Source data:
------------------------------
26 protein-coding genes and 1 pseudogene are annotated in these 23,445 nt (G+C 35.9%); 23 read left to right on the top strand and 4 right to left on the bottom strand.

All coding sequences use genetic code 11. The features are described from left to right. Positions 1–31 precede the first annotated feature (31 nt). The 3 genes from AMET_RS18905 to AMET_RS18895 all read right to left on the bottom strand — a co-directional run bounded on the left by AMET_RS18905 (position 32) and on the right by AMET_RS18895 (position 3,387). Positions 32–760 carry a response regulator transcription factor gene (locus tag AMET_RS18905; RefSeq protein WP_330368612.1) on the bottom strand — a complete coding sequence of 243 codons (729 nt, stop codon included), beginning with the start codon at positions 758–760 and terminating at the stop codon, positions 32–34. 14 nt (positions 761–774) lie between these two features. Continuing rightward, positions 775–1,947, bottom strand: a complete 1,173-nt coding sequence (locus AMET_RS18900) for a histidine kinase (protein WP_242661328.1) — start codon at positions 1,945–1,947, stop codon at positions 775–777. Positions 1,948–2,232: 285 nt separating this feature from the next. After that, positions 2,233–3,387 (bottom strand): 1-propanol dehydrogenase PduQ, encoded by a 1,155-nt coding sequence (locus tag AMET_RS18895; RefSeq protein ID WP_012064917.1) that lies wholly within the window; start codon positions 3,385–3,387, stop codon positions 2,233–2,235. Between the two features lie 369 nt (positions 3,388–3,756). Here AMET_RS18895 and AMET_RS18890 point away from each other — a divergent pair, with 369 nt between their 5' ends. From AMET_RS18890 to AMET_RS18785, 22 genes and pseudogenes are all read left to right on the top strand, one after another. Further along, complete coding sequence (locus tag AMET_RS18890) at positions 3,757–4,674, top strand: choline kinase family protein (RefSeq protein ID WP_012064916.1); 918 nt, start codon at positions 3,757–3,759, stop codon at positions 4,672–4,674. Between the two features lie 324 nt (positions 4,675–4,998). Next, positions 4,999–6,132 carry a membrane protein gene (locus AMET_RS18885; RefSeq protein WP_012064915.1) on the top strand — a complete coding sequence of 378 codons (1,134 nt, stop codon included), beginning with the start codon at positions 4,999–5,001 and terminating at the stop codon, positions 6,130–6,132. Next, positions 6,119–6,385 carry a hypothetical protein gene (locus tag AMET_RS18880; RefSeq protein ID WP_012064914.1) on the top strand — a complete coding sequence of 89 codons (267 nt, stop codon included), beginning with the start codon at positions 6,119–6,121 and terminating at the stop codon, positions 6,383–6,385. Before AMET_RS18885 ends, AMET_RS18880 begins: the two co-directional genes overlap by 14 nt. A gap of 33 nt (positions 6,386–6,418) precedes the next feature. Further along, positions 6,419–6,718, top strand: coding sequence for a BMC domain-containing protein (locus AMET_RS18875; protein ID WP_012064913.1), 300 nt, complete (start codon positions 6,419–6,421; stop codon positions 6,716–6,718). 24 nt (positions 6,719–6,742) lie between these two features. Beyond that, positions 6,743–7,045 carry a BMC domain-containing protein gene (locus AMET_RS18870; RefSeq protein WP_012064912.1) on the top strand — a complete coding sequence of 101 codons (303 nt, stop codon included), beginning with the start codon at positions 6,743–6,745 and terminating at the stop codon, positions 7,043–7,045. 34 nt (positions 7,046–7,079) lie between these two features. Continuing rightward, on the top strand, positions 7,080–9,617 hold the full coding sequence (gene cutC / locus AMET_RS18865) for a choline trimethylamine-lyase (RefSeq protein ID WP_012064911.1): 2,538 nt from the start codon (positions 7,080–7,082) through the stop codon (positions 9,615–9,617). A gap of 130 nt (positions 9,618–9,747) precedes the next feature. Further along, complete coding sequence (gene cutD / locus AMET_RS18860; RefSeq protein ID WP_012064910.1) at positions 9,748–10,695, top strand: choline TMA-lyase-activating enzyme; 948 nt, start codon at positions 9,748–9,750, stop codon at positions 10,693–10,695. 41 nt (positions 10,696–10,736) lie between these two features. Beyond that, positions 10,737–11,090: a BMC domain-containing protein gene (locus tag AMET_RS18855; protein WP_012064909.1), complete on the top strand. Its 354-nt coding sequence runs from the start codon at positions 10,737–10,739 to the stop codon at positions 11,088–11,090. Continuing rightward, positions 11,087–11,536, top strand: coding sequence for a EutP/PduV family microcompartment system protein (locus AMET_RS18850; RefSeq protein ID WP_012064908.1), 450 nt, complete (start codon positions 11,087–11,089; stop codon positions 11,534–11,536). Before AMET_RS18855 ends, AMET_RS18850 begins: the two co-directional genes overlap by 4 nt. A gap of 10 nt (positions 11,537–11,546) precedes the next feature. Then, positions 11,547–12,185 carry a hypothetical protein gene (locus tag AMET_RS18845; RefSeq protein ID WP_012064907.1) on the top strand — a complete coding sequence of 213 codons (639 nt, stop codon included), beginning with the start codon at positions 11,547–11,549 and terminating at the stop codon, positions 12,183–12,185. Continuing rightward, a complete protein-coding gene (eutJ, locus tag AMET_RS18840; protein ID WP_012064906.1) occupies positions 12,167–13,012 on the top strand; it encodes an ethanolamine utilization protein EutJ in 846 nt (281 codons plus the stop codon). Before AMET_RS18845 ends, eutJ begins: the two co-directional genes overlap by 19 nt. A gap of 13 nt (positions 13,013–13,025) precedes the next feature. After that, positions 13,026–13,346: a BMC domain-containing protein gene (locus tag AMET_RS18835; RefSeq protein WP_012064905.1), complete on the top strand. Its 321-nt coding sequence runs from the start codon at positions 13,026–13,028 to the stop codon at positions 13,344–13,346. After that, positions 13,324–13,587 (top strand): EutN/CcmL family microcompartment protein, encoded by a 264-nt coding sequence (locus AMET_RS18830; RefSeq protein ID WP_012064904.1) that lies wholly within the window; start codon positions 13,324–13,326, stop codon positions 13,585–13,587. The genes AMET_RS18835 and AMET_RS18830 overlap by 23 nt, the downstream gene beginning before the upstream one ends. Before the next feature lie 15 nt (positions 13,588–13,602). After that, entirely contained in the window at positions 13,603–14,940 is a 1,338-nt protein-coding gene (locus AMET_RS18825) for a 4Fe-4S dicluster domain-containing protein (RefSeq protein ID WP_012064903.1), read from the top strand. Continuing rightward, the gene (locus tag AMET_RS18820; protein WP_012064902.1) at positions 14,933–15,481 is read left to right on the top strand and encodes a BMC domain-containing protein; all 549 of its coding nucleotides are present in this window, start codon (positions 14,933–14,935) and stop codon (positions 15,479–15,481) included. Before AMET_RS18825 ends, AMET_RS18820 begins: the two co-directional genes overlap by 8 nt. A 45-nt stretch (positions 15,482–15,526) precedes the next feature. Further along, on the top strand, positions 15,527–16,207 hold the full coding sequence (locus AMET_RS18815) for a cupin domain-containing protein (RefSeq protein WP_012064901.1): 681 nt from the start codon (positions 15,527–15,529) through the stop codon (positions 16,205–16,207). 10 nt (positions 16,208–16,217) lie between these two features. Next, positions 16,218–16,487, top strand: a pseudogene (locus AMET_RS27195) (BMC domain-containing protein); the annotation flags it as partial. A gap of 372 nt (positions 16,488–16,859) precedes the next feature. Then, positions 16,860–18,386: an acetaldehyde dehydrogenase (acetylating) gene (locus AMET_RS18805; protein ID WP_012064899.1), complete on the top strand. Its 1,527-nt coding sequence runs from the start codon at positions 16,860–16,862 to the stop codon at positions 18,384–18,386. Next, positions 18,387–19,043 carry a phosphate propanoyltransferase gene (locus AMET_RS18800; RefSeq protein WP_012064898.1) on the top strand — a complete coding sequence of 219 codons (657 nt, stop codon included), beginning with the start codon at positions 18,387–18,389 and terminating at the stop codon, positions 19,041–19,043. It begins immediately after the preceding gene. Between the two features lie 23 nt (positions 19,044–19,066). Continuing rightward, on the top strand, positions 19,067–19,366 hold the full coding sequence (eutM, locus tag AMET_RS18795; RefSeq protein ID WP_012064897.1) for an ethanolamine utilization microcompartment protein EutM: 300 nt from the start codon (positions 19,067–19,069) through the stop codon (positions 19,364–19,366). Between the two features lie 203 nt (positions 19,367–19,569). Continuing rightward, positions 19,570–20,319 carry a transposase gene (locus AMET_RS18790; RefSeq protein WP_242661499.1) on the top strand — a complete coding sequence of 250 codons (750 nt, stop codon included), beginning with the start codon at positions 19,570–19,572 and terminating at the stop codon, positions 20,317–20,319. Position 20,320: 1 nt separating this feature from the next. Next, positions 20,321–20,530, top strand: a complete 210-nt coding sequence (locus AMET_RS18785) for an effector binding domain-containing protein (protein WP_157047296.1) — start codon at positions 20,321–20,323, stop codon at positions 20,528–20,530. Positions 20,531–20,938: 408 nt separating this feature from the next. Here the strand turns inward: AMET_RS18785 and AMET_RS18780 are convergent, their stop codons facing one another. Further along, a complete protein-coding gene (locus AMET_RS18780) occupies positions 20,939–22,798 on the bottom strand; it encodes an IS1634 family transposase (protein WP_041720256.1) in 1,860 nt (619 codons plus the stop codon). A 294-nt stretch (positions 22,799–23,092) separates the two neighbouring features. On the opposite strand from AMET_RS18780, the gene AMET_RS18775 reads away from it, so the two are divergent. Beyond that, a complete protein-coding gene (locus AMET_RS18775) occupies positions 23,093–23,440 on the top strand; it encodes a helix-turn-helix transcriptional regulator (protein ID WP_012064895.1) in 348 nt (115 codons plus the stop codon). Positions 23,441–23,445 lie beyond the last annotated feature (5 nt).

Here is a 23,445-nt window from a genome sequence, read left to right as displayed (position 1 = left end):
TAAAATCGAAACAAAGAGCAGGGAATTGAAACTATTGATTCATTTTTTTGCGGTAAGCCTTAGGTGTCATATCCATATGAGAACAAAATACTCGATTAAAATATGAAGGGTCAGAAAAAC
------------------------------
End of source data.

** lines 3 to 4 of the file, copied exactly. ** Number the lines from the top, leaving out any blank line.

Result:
Here is a 23,445-nt window from a genome sequence, read left to right as displayed (position 1 = left end):
TAAAATCGAAACAAAGAGCAGGGAATTGAAACTATTGATTCATTTTTTTGCGGTAAGCCTTAGGTGTCATATCCATATGAGAACAAAATACTCGATTAAAATATGAAGGGTCAGAAAAAC